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Tension sensing by Aurora B kinase is independent of survivin-based centromere localization


Accurate segregation of the replicated genome requires chromosome biorientation on the spindle. Biorientation is ensured by Aurora B kinase (Ipl1), a member of the four-subunit chromosomal passenger complex (CPC)1,2. Localization of the CPC to the inner centromere is central to the current model for how tension ensures chromosome biorientation: kinetochore–spindle attachments that are not under tension remain close to the inner centromere and are destabilized by Aurora B phosphorylation, whereas kinetochores under tension are pulled away from the influence of Aurora B, stabilizing their microtubule attachments3,4,5. Here we show that an engineered truncation of the Sli15 (known as INCENP in humans) subunit of budding yeast CPC that eliminates association with the inner centromere nevertheless supports proper chromosome segregation during both mitosis and meiosis. Truncated Sli15 suppresses the deletion phenotypes of the inner-centromere-targeting proteins survivin (Bir1), borealin (Nbl1), Bub1 and Sgo1 (ref. 6). Unlike wild-type Sli15, truncated Sli15 localizes to pre-anaphase spindle microtubules. Premature targeting of full-length Sli15 to microtubules by preventing Cdk1 (also known as Cdc28) phosphorylation also suppresses the inviability of Bir1 deletion. These results suggest that activation of Aurora B kinase by clustering either on chromatin or on microtubules is sufficient for chromosome biorientation.

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Figure 1: Deletion of the Sli15 N terminus prevents association with Bir1 but does not affect cell viability or growth.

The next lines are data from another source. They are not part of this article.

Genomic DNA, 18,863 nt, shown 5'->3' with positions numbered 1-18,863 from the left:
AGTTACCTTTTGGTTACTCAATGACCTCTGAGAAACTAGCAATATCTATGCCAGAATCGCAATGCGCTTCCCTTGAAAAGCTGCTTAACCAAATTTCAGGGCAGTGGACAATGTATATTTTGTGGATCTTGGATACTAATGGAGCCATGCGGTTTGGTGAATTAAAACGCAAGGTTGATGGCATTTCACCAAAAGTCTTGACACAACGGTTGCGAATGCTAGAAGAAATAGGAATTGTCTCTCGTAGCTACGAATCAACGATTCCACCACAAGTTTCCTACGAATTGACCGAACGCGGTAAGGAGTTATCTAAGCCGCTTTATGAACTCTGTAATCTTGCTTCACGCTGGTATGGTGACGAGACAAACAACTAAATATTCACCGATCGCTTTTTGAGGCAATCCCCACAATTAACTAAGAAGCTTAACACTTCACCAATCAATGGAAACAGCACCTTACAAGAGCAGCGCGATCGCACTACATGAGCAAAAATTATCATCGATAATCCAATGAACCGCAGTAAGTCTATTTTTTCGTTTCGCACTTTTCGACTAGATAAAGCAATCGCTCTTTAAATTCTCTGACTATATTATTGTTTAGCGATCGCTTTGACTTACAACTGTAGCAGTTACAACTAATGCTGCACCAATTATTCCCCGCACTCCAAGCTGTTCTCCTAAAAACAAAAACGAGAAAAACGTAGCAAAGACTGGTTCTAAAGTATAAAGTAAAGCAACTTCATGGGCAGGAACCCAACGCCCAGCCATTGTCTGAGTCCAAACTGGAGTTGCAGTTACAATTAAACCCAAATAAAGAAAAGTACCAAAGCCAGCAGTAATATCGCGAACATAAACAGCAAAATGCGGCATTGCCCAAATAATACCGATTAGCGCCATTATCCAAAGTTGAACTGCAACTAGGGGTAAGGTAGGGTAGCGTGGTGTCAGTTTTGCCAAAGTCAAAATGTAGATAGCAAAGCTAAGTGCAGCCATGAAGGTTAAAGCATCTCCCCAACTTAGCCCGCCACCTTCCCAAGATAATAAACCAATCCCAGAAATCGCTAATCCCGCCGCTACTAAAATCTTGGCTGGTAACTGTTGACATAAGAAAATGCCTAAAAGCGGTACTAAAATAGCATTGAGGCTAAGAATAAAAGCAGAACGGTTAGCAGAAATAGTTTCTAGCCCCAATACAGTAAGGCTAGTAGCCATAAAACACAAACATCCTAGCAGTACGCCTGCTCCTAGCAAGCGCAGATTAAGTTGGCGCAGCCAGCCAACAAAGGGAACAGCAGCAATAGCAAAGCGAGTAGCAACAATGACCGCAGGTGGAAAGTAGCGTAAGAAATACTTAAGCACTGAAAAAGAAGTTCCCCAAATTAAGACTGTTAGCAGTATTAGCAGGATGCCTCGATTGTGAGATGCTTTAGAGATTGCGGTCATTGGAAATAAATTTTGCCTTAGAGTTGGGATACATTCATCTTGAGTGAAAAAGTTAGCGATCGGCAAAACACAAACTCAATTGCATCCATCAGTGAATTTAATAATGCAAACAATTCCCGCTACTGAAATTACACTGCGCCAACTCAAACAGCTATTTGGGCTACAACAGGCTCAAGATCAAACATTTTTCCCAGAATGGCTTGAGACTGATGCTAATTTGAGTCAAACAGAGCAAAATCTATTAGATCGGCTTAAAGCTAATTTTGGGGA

Figure 2: sli15(ΔNT) suppresses lethality of bir1Δ and nbl1Δ, and shows normal fidelity mitotic and meiotic chromosome segregation.
Figure 3: sli15(ΔNT) suppresses mutants in the Bir1-dependent CPC-targeting pathway but is synthetically lethal with genes implicated in centromere cohesion.
Figure 4: Localization of Sli15(ΔNT) and relationship between Sli15 microtubule localization and suppression of bir1Δ.


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The authors would like to thank the Desai and Oegema laboratories for discussions; S. Sandall, H. Hu and E. Manrriquez for assistance; B. Ren’s laboratory for help with ChIP experiments; S. Biggins, D. Dawson, G. Pereira, G. Barnes, P. Hieter and the Yeast Resource Center for strains and plasmids; and K. Oegema, R. Green and J. DeLuca for comments on the manuscript. This work was supported by a National Institutes of Health (NIH) grant (GM074215) to A.D. and a Damon Runyon Cancer Research Foundation Fellowship (DRG 2007-09) to C.S.C. A.D. receives salary and other support from the Ludwig Institute for Cancer Research.

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C.S.C. and A.D. designed experiments and wrote the manuscript. C.S.C. performed the experiments and analysed the data.

Corresponding author

Correspondence to Arshad Desai.

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The authors declare no competing financial interests.

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Campbell, C., Desai, A. Tension sensing by Aurora B kinase is independent of survivin-based centromere localization. Nature 497, 118–121 (2013).

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